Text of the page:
Published on January 21st 2021 by Hillary-Marie
Question from Lorainne: “Tips to help your kids tap softer. Our Samuel's are pretty heavy and even when dancing on the balls of their feet I just feel like they're so heavy and waited down and just clumping around like a bunch of horses lol”
Answer: This is all about tonality and about control. A professional tap shoe is heavier, and it is going to give you more sound, but that doesn’t mean that your students shouldn’t be able to control it. You’ll want to talk to them about the concept of tonality and dynamics, having control over their feet and the quality of their sound and their approach to the floor. Warm-ups are a great place to focus on this type of tonality work.
Question from Lillian: “How were the shoes the Tap Masters danced with?”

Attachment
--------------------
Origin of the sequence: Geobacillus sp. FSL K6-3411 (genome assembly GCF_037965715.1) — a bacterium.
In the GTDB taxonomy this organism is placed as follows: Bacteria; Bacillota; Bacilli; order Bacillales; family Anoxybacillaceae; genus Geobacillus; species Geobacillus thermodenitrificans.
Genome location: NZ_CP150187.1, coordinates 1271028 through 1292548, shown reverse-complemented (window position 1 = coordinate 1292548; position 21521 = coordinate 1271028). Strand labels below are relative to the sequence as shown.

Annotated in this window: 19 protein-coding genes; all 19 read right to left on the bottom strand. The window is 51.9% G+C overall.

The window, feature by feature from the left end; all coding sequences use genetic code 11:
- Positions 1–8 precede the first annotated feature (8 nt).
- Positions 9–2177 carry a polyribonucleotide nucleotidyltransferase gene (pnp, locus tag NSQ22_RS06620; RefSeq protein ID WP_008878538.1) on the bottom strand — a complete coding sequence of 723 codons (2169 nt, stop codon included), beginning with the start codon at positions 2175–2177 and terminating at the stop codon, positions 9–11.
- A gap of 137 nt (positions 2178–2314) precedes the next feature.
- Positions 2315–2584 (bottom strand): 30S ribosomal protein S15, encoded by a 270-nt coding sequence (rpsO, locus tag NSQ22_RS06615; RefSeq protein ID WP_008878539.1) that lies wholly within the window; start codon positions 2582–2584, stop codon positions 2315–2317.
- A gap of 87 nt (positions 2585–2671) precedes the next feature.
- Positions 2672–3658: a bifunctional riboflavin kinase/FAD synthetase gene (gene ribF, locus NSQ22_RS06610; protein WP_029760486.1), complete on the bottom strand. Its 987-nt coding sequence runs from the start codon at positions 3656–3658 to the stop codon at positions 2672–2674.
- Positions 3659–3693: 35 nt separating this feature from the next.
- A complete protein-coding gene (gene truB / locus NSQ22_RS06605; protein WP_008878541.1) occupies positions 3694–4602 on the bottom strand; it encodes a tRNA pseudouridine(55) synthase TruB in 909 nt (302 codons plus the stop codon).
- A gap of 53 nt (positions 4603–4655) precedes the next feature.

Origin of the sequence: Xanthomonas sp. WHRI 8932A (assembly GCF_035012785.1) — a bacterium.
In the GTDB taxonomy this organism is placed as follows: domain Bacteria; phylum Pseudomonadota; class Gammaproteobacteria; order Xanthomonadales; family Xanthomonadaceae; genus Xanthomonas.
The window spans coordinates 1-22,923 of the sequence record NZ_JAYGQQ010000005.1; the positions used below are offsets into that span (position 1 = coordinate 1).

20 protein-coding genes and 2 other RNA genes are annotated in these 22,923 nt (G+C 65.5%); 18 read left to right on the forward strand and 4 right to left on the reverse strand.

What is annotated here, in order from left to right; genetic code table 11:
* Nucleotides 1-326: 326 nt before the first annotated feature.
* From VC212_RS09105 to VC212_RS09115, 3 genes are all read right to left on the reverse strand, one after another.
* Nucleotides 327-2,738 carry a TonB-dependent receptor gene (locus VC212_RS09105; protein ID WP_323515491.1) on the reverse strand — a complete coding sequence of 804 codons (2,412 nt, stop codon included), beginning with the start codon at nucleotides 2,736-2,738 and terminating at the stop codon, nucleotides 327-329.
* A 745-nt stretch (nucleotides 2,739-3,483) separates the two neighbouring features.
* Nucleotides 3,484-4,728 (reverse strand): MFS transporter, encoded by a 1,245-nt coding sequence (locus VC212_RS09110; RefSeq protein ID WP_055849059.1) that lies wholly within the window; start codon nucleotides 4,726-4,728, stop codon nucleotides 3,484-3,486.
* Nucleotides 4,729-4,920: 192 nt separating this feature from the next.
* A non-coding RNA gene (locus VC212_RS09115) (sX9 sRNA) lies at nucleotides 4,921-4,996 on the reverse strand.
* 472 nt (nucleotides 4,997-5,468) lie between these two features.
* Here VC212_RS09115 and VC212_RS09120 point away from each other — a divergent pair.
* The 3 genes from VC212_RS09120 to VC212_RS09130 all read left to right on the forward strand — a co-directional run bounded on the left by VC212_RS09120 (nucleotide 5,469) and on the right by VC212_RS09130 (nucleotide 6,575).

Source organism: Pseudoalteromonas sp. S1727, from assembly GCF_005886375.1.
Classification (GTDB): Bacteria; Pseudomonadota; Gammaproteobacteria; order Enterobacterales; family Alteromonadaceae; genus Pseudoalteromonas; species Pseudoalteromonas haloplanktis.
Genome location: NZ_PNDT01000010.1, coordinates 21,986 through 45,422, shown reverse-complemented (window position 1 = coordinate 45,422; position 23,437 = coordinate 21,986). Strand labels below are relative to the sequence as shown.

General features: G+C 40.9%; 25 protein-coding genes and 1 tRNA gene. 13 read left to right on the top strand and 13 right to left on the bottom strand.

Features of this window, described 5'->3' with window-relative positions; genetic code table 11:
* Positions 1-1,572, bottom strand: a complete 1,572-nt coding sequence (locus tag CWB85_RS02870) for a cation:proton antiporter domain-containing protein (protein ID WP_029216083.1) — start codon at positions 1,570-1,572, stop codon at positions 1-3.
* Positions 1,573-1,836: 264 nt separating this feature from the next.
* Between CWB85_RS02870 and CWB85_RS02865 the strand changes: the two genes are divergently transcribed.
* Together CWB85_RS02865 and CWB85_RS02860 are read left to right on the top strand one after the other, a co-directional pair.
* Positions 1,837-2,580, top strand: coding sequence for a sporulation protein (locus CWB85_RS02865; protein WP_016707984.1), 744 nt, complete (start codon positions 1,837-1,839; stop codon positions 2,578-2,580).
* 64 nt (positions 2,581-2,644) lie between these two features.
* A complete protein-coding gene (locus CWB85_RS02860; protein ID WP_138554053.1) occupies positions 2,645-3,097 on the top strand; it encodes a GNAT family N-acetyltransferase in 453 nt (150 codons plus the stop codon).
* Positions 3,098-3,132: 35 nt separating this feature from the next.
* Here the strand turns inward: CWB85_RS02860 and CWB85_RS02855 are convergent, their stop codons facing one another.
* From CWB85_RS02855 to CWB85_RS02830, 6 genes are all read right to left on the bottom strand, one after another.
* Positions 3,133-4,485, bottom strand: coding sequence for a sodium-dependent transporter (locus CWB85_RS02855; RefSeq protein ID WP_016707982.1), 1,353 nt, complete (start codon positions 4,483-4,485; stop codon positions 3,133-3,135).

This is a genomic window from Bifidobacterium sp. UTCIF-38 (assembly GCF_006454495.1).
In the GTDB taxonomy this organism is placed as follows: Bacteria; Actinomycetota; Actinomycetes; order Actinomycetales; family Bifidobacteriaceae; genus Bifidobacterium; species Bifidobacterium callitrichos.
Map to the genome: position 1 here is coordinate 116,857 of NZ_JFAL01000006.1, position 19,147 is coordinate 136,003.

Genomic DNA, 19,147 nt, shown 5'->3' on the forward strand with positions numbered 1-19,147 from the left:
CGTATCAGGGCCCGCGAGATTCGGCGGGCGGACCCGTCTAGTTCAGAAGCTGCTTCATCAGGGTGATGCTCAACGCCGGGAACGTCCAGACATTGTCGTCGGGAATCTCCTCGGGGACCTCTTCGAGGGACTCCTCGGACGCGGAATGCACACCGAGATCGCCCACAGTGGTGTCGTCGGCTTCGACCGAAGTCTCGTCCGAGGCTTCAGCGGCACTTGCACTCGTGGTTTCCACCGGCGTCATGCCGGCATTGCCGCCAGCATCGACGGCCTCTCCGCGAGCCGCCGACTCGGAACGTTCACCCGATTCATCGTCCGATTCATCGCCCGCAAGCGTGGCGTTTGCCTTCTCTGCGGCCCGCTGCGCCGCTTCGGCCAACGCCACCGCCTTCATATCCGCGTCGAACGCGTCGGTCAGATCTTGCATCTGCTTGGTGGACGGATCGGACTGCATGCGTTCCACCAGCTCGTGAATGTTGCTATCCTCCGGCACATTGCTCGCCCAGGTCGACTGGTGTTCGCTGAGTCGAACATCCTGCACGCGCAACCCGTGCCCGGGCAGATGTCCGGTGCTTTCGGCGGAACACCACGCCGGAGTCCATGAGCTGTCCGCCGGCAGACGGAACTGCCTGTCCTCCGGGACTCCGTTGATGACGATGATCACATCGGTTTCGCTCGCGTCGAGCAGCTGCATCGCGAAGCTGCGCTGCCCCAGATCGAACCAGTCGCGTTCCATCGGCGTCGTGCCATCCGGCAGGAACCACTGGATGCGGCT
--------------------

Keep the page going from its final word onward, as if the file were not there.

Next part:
Answer: Most of them danced in leather soled oxford shoes, it wasn’t until later that taps were put on shoes.
Question from Tracy: “Tap shoes for kids/teens. I love my Jsams and my built up K360s but I think they may be too heavy for my students. They have less control of the shoe. Is this something they will learn? or should we stick with a lighter Bloch sync. ( I like their sound) or Chloe and Maud?”
Answer: In episode 22, I talk about my recommendations on which tap shoes your students should wear, and in episode 025, I do a tap shoe review of all the professional shoes I’ve worn. What’s most important is that your students are wearing single-sole tap shoes.
I wouldn’t put anyone under the age of 10 or maybe even 12 in a professional shoe yet, but that’s mostly because they’re expensive and the kids are still growing. But your students need to learn to control their instrument, and that comes with focusing on the technical approach to the floor, and the tonality, very much like I just spoke about in answering Lorainna’s question.
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